How to wash up the dishes in forest and field?

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Robson Valley

Full Member
Nov 24, 2014
8,585
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McBride, BC
Try bringing your own plate? Might as well make a game of it. After the meal, unbutton your shirt and put the plate inside.
I have a rubber cockroach glued to the inside bottom of a cup that is worth it's weight in gold at Tim Horton's.
 

Woody girl

Bushcrafter (boy, I've got a lot to say!)
Mar 31, 2018
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Exmoor
Is that rubber cockroach glued inside the cup:) ?
I used to have a mug with a frog sitting inside it. Great fun on unsuspecting guests! :)
 

Woody girl

Bushcrafter (boy, I've got a lot to say!)
Mar 31, 2018
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Exmoor
Sorry missed what you said about the cockroach. .. duh! :(
Yes a great trick and one I've used often with a plastic joke fly. Can't help despite my years having a play now and then.
 

Broch

Full Member
Jan 18, 2009
3,662
2,810
Mid Wales
Which 'natives' are you referring to?? Are you not a native of your country?
Ah, it is very difficult to define 'natives' of the British Isles :) - in fact there appears to be very little genetic trace of the original hunter-gatherers that came her after the last ice age. New DNA analysis is changing the history of Britain on an almost daily basis - we Welsh are probably not Celts at all but descendants of the Beaker People that adopted Celtic art and culture! - well that's today's story anyway.
 

Robson Valley

Full Member
Nov 24, 2014
8,585
1,567
McBride, BC
See, North America is quite straight forward to sort out.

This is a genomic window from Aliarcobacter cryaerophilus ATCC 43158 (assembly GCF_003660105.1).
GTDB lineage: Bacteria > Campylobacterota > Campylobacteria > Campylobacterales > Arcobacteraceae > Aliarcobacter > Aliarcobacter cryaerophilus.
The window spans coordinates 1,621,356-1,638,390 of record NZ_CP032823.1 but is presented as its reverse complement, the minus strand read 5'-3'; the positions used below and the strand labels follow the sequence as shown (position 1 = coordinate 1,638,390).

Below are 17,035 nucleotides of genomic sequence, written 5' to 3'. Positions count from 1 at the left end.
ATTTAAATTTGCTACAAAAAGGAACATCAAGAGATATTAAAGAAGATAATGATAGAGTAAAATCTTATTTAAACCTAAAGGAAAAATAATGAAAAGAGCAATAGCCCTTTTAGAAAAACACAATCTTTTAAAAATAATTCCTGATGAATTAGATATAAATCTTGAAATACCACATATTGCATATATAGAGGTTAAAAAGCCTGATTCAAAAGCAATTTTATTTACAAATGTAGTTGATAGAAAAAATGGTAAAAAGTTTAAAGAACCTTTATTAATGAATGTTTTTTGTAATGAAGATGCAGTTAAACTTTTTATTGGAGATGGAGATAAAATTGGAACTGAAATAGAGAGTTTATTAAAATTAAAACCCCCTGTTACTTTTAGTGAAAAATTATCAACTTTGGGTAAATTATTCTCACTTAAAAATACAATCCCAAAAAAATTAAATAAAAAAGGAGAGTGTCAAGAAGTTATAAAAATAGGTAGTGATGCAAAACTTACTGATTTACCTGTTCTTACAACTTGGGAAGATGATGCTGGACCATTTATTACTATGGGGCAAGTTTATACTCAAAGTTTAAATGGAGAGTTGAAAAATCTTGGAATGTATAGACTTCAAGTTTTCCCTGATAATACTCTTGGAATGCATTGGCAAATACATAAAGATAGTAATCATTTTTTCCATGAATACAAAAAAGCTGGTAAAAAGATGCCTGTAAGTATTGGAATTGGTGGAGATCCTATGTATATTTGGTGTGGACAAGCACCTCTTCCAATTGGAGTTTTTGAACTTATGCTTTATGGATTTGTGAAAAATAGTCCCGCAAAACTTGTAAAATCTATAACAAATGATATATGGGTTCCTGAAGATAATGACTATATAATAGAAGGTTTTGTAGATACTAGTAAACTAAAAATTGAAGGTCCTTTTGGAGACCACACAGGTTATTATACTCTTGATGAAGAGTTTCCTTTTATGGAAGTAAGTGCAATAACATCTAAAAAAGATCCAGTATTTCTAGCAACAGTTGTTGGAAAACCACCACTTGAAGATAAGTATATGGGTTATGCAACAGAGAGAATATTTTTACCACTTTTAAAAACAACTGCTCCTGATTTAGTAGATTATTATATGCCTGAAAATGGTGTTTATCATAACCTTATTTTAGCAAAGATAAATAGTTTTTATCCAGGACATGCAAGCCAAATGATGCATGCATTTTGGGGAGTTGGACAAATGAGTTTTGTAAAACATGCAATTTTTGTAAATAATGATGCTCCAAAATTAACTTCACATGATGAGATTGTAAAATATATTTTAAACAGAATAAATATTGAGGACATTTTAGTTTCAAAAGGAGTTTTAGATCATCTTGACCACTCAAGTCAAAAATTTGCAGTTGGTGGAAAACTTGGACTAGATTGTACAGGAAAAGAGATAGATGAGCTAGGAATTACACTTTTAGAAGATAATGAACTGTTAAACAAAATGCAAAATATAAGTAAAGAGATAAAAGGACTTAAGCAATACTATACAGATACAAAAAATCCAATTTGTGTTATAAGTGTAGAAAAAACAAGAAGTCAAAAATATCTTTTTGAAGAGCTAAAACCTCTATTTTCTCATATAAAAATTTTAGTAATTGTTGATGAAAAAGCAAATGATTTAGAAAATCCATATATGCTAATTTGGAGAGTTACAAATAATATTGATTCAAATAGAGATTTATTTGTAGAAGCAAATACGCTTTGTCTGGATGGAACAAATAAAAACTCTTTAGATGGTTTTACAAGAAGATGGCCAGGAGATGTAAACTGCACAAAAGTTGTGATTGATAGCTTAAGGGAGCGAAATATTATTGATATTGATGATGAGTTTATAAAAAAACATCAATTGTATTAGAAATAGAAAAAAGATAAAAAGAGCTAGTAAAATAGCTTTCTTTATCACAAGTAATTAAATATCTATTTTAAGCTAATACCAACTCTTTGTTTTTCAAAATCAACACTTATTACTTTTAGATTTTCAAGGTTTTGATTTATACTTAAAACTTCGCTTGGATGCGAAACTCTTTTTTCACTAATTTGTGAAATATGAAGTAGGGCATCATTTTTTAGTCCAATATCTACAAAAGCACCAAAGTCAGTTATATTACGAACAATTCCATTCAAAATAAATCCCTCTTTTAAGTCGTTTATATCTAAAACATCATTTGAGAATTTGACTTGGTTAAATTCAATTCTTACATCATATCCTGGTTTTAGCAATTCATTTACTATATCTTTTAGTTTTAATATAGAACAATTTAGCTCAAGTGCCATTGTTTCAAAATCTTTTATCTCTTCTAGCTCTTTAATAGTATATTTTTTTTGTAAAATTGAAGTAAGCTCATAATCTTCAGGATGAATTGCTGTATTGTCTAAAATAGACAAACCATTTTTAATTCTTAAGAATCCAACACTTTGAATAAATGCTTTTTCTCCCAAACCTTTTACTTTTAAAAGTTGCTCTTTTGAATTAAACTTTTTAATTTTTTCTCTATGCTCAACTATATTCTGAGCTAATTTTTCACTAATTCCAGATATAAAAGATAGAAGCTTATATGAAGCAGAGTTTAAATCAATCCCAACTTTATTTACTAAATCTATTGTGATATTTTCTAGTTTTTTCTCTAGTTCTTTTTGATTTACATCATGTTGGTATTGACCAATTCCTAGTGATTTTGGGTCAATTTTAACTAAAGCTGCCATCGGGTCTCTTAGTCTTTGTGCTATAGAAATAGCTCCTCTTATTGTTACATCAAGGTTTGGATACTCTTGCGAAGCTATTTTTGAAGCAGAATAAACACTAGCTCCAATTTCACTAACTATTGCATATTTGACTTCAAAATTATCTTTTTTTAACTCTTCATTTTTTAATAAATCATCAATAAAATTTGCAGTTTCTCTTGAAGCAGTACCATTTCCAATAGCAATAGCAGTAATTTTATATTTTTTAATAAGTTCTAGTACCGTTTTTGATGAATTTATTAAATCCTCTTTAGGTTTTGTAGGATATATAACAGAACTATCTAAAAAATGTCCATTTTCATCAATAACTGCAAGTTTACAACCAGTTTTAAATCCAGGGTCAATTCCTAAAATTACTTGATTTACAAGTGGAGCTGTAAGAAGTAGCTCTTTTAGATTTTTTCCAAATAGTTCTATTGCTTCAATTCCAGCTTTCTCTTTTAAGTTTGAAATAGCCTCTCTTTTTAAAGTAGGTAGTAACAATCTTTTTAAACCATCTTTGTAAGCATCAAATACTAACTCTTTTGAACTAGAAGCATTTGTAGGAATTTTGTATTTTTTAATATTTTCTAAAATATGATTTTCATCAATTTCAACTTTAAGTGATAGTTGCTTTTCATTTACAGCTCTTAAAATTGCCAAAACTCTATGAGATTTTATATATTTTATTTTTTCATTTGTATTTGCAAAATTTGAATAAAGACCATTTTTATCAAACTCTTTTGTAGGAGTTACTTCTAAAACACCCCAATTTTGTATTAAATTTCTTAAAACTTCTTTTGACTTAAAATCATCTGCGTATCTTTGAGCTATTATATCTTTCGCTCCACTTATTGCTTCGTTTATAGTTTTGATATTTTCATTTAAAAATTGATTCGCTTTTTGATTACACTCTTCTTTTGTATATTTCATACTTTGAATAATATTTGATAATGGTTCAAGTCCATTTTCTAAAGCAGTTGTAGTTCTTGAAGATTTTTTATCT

During the last Ice Age, sea levels were 100m lower than now.
You guys in the UK had Doggerland. Peoples went east/west with great ease.

Here in the west was a huge piece of land across Alaska and Siberia called Beringia.
Humans stayed there for maybe 10,000 years before the ice receeded.
The glaciers melted here at my place about 8,000 yrs BP.
Then people that we call "First Nations" began to populate the Americas.
The oldest Heiltsuk village on the coast of BC is 14,700 years old.

These First Nations are 4 maternal blood lines, called A, B, C and D.
The fifth one on the east coast is E (Scandanavian maternal no less)
The sub-haplotypes have been identified by the dozen in the past decade.

Your Neolithic paleo peoples are nearly lost in the fog of history.
No so here. Anglo contact is just 3 centuries ago. They had to sail all around South America to get here.
Maybe older if the FN were trading with the Chinese or Russians that sailed the Japan Current to the west coast of the Americas.

Haida, Tlingit and Tsimshian are still growing Peruvian potatoes.
Somebody went there. . .. . .. but nobody admits to licking the plates.
 

Woody girl

Bushcrafter (boy, I've got a lot to say!)
Mar 31, 2018
2,802
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Exmoor
The Beaker people were not a DNA specific people, but a culture that spread all over Europe.

With every advsncement in DNA analysis, it seems our past is changed.
The beaker people may have disappeared but there are still a lot of mugs around :)
 
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Broch

Full Member
Jan 18, 2009
3,662
2,810
Mid Wales
The Beaker people were not a DNA specific people, but a culture that spread all over Europe.

With every advsncement in DNA analysis, it seems our past is changed.
That's true of mainland Europe, the beaker culture was evident in many diverse populations, but in the UK it is now thought it was brought by a specific group of people.

see http://www.nhm.ac.uk/discover/news/...ple-a-new-population-for-ancient-britain.html

However, we are now off topic - as is our wont :)